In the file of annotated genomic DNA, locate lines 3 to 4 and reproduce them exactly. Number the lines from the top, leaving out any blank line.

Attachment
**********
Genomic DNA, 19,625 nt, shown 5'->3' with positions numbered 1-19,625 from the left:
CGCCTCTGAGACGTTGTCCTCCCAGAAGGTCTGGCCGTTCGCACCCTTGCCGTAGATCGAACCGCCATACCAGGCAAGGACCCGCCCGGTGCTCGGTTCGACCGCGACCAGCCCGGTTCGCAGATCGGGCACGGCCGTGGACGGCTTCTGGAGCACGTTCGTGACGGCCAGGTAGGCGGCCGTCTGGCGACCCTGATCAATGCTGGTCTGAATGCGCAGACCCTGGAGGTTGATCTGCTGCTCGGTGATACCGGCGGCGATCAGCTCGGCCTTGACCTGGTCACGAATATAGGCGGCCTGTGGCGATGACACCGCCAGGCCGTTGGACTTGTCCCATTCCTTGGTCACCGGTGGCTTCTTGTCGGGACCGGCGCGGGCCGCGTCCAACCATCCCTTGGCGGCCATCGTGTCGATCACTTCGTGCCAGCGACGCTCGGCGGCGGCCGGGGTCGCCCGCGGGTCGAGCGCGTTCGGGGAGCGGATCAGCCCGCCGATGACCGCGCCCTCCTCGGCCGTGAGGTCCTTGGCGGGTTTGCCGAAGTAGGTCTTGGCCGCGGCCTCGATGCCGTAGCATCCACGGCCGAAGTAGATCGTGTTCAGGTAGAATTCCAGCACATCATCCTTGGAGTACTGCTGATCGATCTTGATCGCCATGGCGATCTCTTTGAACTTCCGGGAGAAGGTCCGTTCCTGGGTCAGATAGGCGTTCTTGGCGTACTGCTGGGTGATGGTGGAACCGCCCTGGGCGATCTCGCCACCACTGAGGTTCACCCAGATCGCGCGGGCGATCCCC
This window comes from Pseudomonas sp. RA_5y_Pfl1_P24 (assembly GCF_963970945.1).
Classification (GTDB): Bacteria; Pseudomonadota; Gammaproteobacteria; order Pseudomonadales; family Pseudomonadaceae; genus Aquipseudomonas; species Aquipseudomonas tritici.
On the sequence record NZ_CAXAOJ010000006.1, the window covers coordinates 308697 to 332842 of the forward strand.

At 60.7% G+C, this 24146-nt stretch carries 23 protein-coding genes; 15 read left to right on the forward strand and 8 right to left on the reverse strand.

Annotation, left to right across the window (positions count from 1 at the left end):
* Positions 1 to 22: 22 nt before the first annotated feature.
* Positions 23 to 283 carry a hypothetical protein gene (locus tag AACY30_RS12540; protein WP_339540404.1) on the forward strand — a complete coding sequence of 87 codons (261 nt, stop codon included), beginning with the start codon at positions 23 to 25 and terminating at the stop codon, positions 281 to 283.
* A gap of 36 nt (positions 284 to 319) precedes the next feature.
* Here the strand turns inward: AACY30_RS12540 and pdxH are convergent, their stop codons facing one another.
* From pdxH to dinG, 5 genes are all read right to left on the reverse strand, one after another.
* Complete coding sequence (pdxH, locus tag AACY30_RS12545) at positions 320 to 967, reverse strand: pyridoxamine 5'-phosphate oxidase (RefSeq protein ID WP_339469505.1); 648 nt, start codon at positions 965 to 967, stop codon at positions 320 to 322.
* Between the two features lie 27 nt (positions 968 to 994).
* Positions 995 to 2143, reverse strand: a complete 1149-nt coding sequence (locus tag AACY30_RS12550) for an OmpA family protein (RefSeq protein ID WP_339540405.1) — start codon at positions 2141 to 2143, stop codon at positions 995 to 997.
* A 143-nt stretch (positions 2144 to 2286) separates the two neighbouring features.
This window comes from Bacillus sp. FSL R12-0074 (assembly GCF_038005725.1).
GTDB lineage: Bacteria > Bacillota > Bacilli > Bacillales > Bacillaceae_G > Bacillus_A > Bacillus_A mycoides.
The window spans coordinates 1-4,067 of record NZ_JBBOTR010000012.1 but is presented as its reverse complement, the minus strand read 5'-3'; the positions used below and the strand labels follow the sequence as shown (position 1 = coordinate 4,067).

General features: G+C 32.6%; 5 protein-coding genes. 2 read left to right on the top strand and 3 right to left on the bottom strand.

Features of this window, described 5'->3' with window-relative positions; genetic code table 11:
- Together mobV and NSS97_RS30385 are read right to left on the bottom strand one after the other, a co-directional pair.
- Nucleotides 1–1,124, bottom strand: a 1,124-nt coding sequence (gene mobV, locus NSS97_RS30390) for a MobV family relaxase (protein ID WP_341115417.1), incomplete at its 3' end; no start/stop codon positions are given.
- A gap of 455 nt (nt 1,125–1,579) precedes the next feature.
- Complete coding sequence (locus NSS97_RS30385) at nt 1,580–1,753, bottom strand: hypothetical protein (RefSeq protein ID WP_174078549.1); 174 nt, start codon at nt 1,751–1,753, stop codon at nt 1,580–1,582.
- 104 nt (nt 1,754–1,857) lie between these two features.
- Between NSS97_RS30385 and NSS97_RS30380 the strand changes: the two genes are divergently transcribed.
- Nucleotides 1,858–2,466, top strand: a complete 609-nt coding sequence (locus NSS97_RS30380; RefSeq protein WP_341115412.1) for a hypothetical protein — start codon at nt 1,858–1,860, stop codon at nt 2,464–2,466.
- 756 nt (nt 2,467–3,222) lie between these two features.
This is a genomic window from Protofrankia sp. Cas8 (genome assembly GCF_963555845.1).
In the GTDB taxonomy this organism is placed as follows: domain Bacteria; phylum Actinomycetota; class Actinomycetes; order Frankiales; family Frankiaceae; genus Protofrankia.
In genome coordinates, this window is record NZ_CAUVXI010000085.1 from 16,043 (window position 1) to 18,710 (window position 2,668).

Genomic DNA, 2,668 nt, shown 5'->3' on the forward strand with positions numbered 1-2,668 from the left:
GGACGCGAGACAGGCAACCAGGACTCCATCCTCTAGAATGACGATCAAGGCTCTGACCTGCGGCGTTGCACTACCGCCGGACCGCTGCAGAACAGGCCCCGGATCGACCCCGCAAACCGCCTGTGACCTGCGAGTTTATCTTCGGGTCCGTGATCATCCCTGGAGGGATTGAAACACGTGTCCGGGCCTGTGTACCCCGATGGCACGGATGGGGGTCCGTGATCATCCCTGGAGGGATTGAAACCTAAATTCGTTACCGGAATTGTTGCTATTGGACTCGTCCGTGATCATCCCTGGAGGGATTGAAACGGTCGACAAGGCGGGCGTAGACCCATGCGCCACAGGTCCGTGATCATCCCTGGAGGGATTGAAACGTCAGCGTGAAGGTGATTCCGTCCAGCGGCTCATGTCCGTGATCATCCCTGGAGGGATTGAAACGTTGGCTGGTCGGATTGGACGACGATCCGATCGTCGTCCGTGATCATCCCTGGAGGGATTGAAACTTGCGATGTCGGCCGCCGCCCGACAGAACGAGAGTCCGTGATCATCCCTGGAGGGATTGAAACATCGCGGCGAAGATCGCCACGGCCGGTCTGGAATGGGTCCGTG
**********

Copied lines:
This window comes from Pseudomonas sp. RA_5y_Pfl1_P24 (assembly GCF_963970945.1).
Classification (GTDB): Bacteria; Pseudomonadota; Gammaproteobacteria; order Pseudomonadales; family Pseudomonadaceae; genus Aquipseudomonas; species Aquipseudomonas tritici.